Everything happens for a reason. Some may seem horrible, painful, and unfair at first, but in reflection, you find that without overcoming those obstacles you would have never realized your potential, strength, willpower, or heart. Nothing happens by chance or by means of luck. Illness, injury, love, lost moments of true greatness, and sheer stupidity all occur to test the limits of your soul. Without these small tests, whatever they may be, life would be like a smoothly paved, straight, flat road to nowhere. It would be safe and comfortable, but dull and utterly pointless.
One of my favorite TED speakers is a reclusive physicist, David Deutsch. I just love how his mind works. He changed my view on what optimism is. We think of optimism as this sort of hopeful feeling. He said that's not how to think of it. Optimism is the stance that problems are there to be solved, that problems are actually solvable and that if you want an operating manual for life, you carve two tablets: One of them says problems are inevitable, and the other says problems are solvable. It's kind of a great way to stay calm and keep moving.
I crawled under my desk to retrieve my favorite pen a few days ago and smacked my head on the open desk drawer when trying to get up. There are two things an old guy shouldn't try anymore, bend over past his knees or crawl on all fours as it is virtually impossible to recover from those unflattering positions without asking for help. Being all alone, any one of those potentially locked positions could have stranded me. Yet a foolish golden-ager like me should only try those youthful maneuvers in private to avoid embarrassment –to that of other viewers. I could easily do it in my twenties. But my birthday is next week, and I'll be seventy-nine and should know better at my age. My bad as they say.
I made it back to the chair on my own (I still had it in me), closed the desk drawer, and rubbed the bump on my head. It didn't help, and I had to be satisfied with a headache for the rest of the morning. I thought how soft I got. But no more complaining. I wish I hadn't spent all those many hours trying to learn to sound smart and instead boarded one of those old fashioned freighters as a deckhand and experienced life in a more rough and tumble way, visiting distant ports. Where being hit over the head with a whiskey bottle in a dive bar was more of a badge of honor. In comparison, all I received was a bump from a desk drawer which we all know is nothing to brag about. The only thing to be grateful for was no one was watching.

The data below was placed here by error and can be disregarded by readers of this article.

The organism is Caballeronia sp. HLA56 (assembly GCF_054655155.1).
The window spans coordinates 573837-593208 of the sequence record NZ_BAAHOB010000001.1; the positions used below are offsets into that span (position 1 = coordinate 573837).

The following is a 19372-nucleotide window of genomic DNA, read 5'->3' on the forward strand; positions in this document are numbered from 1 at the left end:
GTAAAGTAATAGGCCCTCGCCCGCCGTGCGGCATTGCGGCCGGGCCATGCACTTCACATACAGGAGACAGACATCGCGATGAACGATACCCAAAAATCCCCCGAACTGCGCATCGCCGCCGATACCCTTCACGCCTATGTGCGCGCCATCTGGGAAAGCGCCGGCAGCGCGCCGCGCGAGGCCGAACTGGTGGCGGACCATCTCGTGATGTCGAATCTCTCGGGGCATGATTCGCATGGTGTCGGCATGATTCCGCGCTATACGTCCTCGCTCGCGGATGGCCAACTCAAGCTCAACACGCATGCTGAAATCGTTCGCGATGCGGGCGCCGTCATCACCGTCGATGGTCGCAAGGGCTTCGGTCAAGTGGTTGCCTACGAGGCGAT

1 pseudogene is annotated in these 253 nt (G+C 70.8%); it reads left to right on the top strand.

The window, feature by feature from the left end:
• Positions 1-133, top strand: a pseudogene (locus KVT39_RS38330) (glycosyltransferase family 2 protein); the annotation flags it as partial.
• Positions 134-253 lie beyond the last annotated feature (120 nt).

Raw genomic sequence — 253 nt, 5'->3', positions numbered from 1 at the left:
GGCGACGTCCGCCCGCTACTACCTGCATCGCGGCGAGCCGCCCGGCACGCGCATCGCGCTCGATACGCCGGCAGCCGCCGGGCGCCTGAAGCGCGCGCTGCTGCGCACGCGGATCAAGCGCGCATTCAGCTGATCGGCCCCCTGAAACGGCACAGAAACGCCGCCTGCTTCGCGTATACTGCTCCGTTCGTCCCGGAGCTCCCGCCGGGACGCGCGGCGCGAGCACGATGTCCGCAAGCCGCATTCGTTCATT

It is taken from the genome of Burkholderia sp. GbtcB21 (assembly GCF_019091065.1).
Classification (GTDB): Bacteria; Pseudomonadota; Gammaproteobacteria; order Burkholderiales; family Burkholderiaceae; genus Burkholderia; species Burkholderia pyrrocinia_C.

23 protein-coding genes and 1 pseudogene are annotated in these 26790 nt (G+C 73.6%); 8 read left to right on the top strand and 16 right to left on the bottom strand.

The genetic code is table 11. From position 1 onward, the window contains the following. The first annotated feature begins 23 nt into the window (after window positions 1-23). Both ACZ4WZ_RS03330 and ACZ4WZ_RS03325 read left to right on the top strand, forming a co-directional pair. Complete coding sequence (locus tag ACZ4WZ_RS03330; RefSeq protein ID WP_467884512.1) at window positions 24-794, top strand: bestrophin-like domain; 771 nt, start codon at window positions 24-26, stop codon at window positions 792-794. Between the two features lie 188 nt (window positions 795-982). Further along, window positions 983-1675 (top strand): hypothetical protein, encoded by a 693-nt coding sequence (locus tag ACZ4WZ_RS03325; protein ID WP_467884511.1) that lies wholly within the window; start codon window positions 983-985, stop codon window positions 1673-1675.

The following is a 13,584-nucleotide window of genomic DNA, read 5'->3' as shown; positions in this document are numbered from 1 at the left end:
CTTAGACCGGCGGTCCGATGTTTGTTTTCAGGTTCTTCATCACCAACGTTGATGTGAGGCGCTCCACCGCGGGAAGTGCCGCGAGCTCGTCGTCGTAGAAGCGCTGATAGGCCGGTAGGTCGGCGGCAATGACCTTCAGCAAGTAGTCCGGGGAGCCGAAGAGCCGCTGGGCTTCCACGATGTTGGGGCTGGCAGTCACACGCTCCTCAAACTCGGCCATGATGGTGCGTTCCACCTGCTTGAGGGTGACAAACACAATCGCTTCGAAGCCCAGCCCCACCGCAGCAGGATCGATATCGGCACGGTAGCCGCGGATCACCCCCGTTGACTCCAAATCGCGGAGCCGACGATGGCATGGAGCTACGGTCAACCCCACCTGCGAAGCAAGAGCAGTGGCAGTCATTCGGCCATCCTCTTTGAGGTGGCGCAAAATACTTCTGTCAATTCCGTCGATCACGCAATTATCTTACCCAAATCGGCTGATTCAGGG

But that crack on my head reminded me that I should stay in the chair and maybe attempt to train the dog to pick up what I drop next time. Not that she would. It is just another of my wild schemes. Now I shouldn't complain as I have had a relatively good life even while sequestered in this quarantine. At least I can write to pass away the time.
But now it's time to put thoughts of old transgressions aside and be happy for hot chocolate and a clean pair of socks and conversation with my lovely wife and try to put this new day to some sort of positive use.
Our happiness lies in the happiness of other people. Give them their happiness; you will get your own happiness. And this is the purpose of human life…the pursuit of happiness.”Wishing you all a wonderful and happy week. Well until next Friday then . . .
Yours in happiness,
18 Bank Street Suite 1, Summit NJ 07901 United States